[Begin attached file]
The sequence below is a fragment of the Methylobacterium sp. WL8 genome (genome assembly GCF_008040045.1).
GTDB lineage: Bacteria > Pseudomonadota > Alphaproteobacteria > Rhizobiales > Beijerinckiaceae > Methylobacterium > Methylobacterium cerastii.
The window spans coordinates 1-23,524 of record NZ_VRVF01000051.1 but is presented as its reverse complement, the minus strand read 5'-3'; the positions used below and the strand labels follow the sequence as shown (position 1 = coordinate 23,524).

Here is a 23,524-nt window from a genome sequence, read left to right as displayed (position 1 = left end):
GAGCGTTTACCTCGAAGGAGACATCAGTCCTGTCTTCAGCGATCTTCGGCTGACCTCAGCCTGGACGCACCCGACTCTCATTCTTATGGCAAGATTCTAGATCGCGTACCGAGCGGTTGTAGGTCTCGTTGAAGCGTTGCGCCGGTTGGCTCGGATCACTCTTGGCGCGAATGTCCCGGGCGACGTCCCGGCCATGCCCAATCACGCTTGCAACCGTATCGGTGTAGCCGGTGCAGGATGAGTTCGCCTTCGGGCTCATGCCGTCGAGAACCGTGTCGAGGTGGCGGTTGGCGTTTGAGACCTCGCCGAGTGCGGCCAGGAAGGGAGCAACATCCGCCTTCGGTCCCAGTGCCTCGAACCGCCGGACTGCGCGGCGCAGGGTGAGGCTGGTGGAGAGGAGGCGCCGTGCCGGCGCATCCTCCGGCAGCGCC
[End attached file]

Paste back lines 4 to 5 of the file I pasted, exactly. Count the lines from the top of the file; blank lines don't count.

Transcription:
Here is a 23,524-nt window from a genome sequence, read left to right as displayed (position 1 = left end):
GAGCGTTTACCTCGAAGGAGACATCAGTCCTGTCTTCAGCGATCTTCGGCTGACCTCAGCCTGGACGCACCCGACTCTCATTCTTATGGCAAGATTCTAGATCGCGTACCGAGCGGTTGTAGGTCTCGTTGAAGCGTTGCGCCGGTTGGCTCGGATCACTCTTGGCGCGAATGTCCCGGGCGACGTCCCGGCCATGCCCAATCACGCTTGCAACCGTATCGGTGTAGCCGGTGCAGGATGAGTTCGCCTTCGGGCTCATGCCGTCGAGAACCGTGTCGAGGTGGCGGTTGGCGTTTGAGACCTCGCCGAGTGCGGCCAGGAAGGGAGCAACATCCGCCTTCGGTCCCAGTGCCTCGAACCGCCGGACTGCGCGGCGCAGGGTGAGGCTGGTGGAGAGGAGGCGCCGTGCCGGCGCATCCTCCGGCAGCGCC